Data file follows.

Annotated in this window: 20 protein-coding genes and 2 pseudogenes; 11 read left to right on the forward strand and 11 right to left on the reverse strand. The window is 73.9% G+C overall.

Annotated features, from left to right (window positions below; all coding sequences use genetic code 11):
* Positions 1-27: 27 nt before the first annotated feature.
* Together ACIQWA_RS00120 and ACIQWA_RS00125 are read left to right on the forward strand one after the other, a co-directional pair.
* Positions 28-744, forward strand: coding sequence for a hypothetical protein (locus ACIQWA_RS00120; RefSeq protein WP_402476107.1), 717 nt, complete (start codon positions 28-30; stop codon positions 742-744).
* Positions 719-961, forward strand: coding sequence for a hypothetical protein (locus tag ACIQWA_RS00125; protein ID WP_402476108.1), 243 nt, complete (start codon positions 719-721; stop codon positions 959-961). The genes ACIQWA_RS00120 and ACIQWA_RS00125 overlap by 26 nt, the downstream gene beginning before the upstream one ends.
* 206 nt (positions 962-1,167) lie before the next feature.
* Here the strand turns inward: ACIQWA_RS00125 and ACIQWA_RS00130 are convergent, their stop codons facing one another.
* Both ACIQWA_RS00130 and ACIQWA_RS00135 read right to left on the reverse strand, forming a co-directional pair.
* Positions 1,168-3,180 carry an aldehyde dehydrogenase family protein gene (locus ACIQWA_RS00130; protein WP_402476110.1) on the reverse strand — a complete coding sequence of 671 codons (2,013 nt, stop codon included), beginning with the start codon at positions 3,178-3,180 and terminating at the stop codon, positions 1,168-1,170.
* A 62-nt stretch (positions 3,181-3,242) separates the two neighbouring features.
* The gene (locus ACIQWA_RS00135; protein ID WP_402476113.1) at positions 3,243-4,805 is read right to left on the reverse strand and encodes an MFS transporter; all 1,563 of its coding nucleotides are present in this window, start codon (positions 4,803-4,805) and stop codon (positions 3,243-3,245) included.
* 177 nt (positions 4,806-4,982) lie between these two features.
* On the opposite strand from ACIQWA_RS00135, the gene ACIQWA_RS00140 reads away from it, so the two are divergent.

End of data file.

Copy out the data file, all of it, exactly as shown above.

Annotated in this window: 20 protein-coding genes and 2 pseudogenes; 11 read left to right on the forward strand and 11 right to left on the reverse strand. The window is 73.9% G+C overall.

Annotated features, from left to right (window positions below; all coding sequences use genetic code 11):
* Positions 1-27: 27 nt before the first annotated feature.
* Together ACIQWA_RS00120 and ACIQWA_RS00125 are read left to right on the forward strand one after the other, a co-directional pair.
* Positions 28-744, forward strand: coding sequence for a hypothetical protein (locus ACIQWA_RS00120; RefSeq protein WP_402476107.1), 717 nt, complete (start codon positions 28-30; stop codon positions 742-744).
* Positions 719-961, forward strand: coding sequence for a hypothetical protein (locus tag ACIQWA_RS00125; protein ID WP_402476108.1), 243 nt, complete (start codon positions 719-721; stop codon positions 959-961). The genes ACIQWA_RS00120 and ACIQWA_RS00125 overlap by 26 nt, the downstream gene beginning before the upstream one ends.
* 206 nt (positions 962-1,167) lie before the next feature.
* Here the strand turns inward: ACIQWA_RS00125 and ACIQWA_RS00130 are convergent, their stop codons facing one another.
* Both ACIQWA_RS00130 and ACIQWA_RS00135 read right to left on the reverse strand, forming a co-directional pair.
* Positions 1,168-3,180 carry an aldehyde dehydrogenase family protein gene (locus ACIQWA_RS00130; protein WP_402476110.1) on the reverse strand — a complete coding sequence of 671 codons (2,013 nt, stop codon included), beginning with the start codon at positions 3,178-3,180 and terminating at the stop codon, positions 1,168-1,170.
* A 62-nt stretch (positions 3,181-3,242) separates the two neighbouring features.
* The gene (locus ACIQWA_RS00135; protein ID WP_402476113.1) at positions 3,243-4,805 is read right to left on the reverse strand and encodes an MFS transporter; all 1,563 of its coding nucleotides are present in this window, start codon (positions 4,803-4,805) and stop codon (positions 3,243-3,245) included.
* 177 nt (positions 4,806-4,982) lie between these two features.
* On the opposite strand from ACIQWA_RS00135, the gene ACIQWA_RS00140 reads away from it, so the two are divergent.